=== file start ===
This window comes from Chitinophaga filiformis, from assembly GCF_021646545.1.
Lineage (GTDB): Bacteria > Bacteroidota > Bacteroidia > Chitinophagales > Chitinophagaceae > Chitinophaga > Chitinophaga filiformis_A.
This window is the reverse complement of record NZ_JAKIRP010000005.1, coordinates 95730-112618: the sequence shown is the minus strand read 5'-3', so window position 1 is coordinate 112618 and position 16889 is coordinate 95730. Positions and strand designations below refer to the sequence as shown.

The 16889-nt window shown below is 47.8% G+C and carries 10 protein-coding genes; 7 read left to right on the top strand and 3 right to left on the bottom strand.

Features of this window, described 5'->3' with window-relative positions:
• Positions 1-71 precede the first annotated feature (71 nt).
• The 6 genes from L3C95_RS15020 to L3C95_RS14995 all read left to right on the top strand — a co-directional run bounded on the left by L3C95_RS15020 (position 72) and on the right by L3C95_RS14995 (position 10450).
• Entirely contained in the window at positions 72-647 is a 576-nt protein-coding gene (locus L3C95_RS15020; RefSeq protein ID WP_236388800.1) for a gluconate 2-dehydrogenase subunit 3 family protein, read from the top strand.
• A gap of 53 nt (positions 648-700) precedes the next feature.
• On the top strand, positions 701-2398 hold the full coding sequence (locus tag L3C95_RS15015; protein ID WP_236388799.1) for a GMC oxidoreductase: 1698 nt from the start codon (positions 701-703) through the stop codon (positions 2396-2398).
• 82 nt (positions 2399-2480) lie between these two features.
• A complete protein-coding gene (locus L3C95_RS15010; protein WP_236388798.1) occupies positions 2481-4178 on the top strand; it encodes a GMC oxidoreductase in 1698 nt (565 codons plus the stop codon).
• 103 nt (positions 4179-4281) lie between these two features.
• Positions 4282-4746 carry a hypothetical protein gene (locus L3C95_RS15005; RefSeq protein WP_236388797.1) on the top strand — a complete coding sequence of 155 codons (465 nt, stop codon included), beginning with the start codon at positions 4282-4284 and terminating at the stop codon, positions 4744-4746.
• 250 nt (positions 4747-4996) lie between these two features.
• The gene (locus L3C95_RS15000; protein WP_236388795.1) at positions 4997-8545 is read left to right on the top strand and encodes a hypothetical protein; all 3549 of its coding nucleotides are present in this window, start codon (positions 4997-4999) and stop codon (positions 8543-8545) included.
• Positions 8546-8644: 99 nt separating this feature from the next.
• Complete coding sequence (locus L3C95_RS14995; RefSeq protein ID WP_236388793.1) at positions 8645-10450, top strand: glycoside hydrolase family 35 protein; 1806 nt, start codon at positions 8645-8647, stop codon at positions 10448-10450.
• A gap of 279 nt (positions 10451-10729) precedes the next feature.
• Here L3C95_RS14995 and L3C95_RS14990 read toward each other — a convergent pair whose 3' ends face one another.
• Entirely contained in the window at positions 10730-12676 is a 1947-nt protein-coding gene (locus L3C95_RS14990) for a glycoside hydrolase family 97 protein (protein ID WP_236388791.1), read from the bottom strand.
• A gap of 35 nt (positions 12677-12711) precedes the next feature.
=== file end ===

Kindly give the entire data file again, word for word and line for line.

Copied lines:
This window comes from Chitinophaga filiformis, from assembly GCF_021646545.1.
Lineage (GTDB): Bacteria > Bacteroidota > Bacteroidia > Chitinophagales > Chitinophagaceae > Chitinophaga > Chitinophaga filiformis_A.
This window is the reverse complement of record NZ_JAKIRP010000005.1, coordinates 95730-112618: the sequence shown is the minus strand read 5'-3', so window position 1 is coordinate 112618 and position 16889 is coordinate 95730. Positions and strand designations below refer to the sequence as shown.

The 16889-nt window shown below is 47.8% G+C and carries 10 protein-coding genes; 7 read left to right on the top strand and 3 right to left on the bottom strand.

Features of this window, described 5'->3' with window-relative positions:
• Positions 1-71 precede the first annotated feature (71 nt).
• The 6 genes from L3C95_RS15020 to L3C95_RS14995 all read left to right on the top strand — a co-directional run bounded on the left by L3C95_RS15020 (position 72) and on the right by L3C95_RS14995 (position 10450).
• Entirely contained in the window at positions 72-647 is a 576-nt protein-coding gene (locus L3C95_RS15020; RefSeq protein ID WP_236388800.1) for a gluconate 2-dehydrogenase subunit 3 family protein, read from the top strand.
• A gap of 53 nt (positions 648-700) precedes the next feature.
• On the top strand, positions 701-2398 hold the full coding sequence (locus tag L3C95_RS15015; protein ID WP_236388799.1) for a GMC oxidoreductase: 1698 nt from the start codon (positions 701-703) through the stop codon (positions 2396-2398).
• 82 nt (positions 2399-2480) lie between these two features.
• A complete protein-coding gene (locus L3C95_RS15010; protein WP_236388798.1) occupies positions 2481-4178 on the top strand; it encodes a GMC oxidoreductase in 1698 nt (565 codons plus the stop codon).
• 103 nt (positions 4179-4281) lie between these two features.
• Positions 4282-4746 carry a hypothetical protein gene (locus L3C95_RS15005; RefSeq protein WP_236388797.1) on the top strand — a complete coding sequence of 155 codons (465 nt, stop codon included), beginning with the start codon at positions 4282-4284 and terminating at the stop codon, positions 4744-4746.
• 250 nt (positions 4747-4996) lie between these two features.
• The gene (locus L3C95_RS15000; protein WP_236388795.1) at positions 4997-8545 is read left to right on the top strand and encodes a hypothetical protein; all 3549 of its coding nucleotides are present in this window, start codon (positions 4997-4999) and stop codon (positions 8543-8545) included.
• Positions 8546-8644: 99 nt separating this feature from the next.
• Complete coding sequence (locus L3C95_RS14995; RefSeq protein ID WP_236388793.1) at positions 8645-10450, top strand: glycoside hydrolase family 35 protein; 1806 nt, start codon at positions 8645-8647, stop codon at positions 10448-10450.
• A gap of 279 nt (positions 10451-10729) precedes the next feature.
• Here L3C95_RS14995 and L3C95_RS14990 read toward each other — a convergent pair whose 3' ends face one another.
• Entirely contained in the window at positions 10730-12676 is a 1947-nt protein-coding gene (locus L3C95_RS14990) for a glycoside hydrolase family 97 protein (protein ID WP_236388791.1), read from the bottom strand.
• A gap of 35 nt (positions 12677-12711) precedes the next feature.